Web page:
According to new research published in Circulation: Heart Failure, lack of social support may impact heart failure patients' ability to exercise.
In the HF-ACTION (Heart Failure: A Controlled Trial Investigating Outcomes of Exercise Training) trial, researchers studied 2279 patients who were randomly assigned to receive either usual care or usual care plus a 36-session supervised exercise program. Patients' perceptions were measured using a survey that evaluated 10 potential barriers to exercise (eg, finances, child care, weather).
In the exercise group, those with the highest perceived social support exercised more (average 118 minutes per week) at 12 months compared to those with the lowest perceived social support (average 92 minutes per week). A previous HF-ACTION analysis that studied exercise intensity along with time found that moderate exercise was associated with a decreased risk of death from heart disease or heart failure hospitalization.
"Competing responsibilities and lack of support may prevent patients with heart failure from participating in exercise programs. Assessing a patient's social support system and barriers that may interfere with their exercise program may help medical professionals to customize exercise programs that better fit individual patient needs," said lead author Lauren B. Cooper, MD, of Duke University School of Medicine.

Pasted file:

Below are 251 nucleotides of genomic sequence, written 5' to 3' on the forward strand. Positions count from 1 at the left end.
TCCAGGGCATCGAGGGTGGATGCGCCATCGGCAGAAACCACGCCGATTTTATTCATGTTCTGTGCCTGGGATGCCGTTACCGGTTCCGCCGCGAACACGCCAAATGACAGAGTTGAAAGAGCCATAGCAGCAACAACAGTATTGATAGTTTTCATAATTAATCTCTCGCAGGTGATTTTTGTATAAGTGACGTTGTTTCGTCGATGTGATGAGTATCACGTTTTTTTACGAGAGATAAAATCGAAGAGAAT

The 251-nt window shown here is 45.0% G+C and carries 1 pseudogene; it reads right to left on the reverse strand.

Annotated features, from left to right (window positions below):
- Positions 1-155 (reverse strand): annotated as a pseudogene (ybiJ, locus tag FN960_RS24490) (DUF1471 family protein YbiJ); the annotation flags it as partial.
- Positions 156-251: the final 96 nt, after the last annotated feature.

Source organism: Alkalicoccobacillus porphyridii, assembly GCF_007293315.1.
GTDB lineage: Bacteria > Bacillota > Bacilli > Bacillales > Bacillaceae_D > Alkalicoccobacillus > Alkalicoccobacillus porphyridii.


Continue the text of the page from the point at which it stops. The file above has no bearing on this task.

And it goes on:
Although supervised aerobic physical activity is a proven therapy for heart failurepatients, lack of social support and practical barriers such as lack of transportation, keep many patients from benefiting from cardiac rehab programs, according to new research in Circulation:Heart Failure, an American Heart Association journal.
“Patients, family members, and healthcare providers should work together to find solutions to the barriers preventing a patient from participating in a structured exercise programs, because exercise programs can help patients manage their condition,” said Lauren B. Cooper, MD, lead author of the study and a fellow in cardiovascular diseases at the Duke University School of Medicine in Durham, North Carolina.